A. An act or work of God's almighty power, whereby of nothing, in six days, he created heaven, earth, and the sea, with all things in them contained; Gen. i. 1. Exod. xx.11. Prov. xvi. 4.

Q. 3. Wherefore did God make man? · A. For his own glory in his service and obedience ; Gen. i. 26, 27. ii. 16, 17. Rom. ix. 23.

Q. 4. Was man able to yield the service and worship that God required of him?

A. Yea, to the uttermost, being created upright, in the image of God, in purity, innocency, righteousness, and holiness; Gen. i. 26. Eccles. 7. 29. Eph. iv. 24. Col. iii. 10.

Q. 5. What was the rule, whereby man was at first to be directed in his obedience?

A. The moral or eternal law of God, implanted in his nature," and written in his heart, by creation; being the tenor of the covenant between God and him, sacramentally typified by the tree of knowledge of good and evil; Gen. ii. 15--17. Rom. ii. 14, 15. Eph. iv. 24.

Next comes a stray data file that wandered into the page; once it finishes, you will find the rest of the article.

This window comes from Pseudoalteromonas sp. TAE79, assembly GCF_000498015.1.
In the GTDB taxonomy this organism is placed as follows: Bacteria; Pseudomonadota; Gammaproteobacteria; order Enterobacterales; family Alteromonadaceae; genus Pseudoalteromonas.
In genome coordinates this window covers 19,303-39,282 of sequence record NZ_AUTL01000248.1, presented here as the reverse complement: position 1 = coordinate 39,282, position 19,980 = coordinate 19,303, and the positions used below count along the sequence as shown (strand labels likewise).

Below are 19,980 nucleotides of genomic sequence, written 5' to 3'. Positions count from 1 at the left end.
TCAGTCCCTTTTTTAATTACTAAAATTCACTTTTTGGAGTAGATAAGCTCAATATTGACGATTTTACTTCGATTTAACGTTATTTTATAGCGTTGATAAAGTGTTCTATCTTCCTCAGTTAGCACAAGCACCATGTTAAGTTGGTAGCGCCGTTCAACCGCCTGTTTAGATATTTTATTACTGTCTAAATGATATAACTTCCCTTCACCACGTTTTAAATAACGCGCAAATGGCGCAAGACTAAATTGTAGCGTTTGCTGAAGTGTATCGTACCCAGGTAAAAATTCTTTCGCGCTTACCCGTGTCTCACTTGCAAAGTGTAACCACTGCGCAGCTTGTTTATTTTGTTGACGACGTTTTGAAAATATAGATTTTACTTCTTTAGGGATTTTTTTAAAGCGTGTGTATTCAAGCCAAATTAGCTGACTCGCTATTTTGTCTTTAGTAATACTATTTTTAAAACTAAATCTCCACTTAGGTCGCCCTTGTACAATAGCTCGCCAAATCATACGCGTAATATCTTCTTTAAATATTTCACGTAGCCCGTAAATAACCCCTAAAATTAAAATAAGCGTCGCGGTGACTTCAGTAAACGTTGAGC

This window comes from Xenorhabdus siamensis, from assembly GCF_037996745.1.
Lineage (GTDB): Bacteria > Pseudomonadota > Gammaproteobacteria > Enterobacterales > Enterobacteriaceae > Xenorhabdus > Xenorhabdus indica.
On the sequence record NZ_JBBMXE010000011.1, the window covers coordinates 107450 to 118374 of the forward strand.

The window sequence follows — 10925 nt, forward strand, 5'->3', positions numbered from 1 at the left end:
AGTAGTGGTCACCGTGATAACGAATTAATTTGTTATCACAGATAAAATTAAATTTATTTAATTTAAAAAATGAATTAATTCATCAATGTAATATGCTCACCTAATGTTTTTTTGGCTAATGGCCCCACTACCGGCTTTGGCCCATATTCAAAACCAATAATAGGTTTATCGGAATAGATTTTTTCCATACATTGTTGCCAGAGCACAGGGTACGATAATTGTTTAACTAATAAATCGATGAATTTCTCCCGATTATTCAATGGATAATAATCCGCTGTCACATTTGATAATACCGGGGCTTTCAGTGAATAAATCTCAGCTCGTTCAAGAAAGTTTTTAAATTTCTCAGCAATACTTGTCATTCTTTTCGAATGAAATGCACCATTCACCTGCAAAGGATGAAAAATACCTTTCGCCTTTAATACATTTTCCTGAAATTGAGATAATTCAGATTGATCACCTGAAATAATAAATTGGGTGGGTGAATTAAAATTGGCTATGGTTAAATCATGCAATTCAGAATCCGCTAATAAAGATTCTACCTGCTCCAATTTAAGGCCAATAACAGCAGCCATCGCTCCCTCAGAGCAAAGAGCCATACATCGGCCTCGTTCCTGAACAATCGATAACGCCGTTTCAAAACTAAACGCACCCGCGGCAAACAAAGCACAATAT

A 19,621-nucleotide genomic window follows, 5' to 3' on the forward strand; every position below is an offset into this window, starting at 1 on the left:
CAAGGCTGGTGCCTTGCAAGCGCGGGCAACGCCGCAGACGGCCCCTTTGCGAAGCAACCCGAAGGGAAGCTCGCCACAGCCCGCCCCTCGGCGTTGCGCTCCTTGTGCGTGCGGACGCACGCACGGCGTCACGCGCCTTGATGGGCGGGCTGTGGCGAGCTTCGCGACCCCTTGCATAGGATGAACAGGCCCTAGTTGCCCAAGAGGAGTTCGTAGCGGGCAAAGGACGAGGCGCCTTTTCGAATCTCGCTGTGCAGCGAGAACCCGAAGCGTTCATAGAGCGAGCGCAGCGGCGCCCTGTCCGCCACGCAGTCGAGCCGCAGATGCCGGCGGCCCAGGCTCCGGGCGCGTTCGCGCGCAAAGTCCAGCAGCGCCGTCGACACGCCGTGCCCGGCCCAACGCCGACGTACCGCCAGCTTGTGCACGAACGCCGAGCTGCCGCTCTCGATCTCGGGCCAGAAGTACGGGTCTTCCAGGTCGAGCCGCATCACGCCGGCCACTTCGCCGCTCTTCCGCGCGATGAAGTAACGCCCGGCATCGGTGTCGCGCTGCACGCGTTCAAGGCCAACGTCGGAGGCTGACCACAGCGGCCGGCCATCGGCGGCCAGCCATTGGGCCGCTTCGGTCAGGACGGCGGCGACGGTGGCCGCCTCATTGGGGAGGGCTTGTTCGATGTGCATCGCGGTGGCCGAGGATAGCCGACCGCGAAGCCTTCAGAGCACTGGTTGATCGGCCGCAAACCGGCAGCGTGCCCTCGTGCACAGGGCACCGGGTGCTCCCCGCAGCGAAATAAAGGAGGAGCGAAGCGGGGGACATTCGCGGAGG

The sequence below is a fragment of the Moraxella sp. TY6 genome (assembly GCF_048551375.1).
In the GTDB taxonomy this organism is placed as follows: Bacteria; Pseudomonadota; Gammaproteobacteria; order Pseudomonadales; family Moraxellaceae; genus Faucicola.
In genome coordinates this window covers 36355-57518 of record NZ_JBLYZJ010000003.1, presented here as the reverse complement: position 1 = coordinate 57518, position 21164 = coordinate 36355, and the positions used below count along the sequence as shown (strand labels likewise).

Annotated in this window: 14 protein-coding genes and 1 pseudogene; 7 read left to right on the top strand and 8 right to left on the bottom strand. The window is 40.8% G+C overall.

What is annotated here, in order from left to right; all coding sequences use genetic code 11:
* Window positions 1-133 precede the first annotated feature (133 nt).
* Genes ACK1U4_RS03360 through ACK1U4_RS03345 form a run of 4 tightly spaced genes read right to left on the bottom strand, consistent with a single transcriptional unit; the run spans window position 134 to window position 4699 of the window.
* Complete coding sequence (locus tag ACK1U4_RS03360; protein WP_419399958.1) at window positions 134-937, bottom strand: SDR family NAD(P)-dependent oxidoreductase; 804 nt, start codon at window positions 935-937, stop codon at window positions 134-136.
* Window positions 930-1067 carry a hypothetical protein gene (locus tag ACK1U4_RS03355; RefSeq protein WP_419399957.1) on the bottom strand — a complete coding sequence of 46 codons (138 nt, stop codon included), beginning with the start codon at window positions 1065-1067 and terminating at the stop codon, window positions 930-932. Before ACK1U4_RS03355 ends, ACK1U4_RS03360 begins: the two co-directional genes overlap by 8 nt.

Q. 6. Do we stand in the same covenant still, and have we the same power to yield obedience unto God?

A. No, the covenant was broken by the sin of Adam, with whom it was made, our nature corrupted, and all power


a The very outward works of God are sufficient to convince men of his eternal power and Godhead, and to leave them inexcusable, if they serve him not.

6 The glory of God is to be preferred above our own, either being, or well-being, as the supreme end of them. The approaching unto God in his service, is the chief exaltation of our nature above the beasts that perish.

e God never allowed from the beginning, that the will of the creature should be the measure of his worship and honour.

4 Though we have all lost our right unto the promise of the first covenant, yet all not restored by Christ are under the cominination and curse thereof.

to do good utterly lost; Gen. iii. 16–18. Gal. ji. 10, 11.21. Heb. vii. 19. viii. 13. John xiv. 4. Psal. li. 5. Gen, vi. 5. Jer. xiii. 23.


Of God's actual providence.
Q. 1. What is God's actual providence ?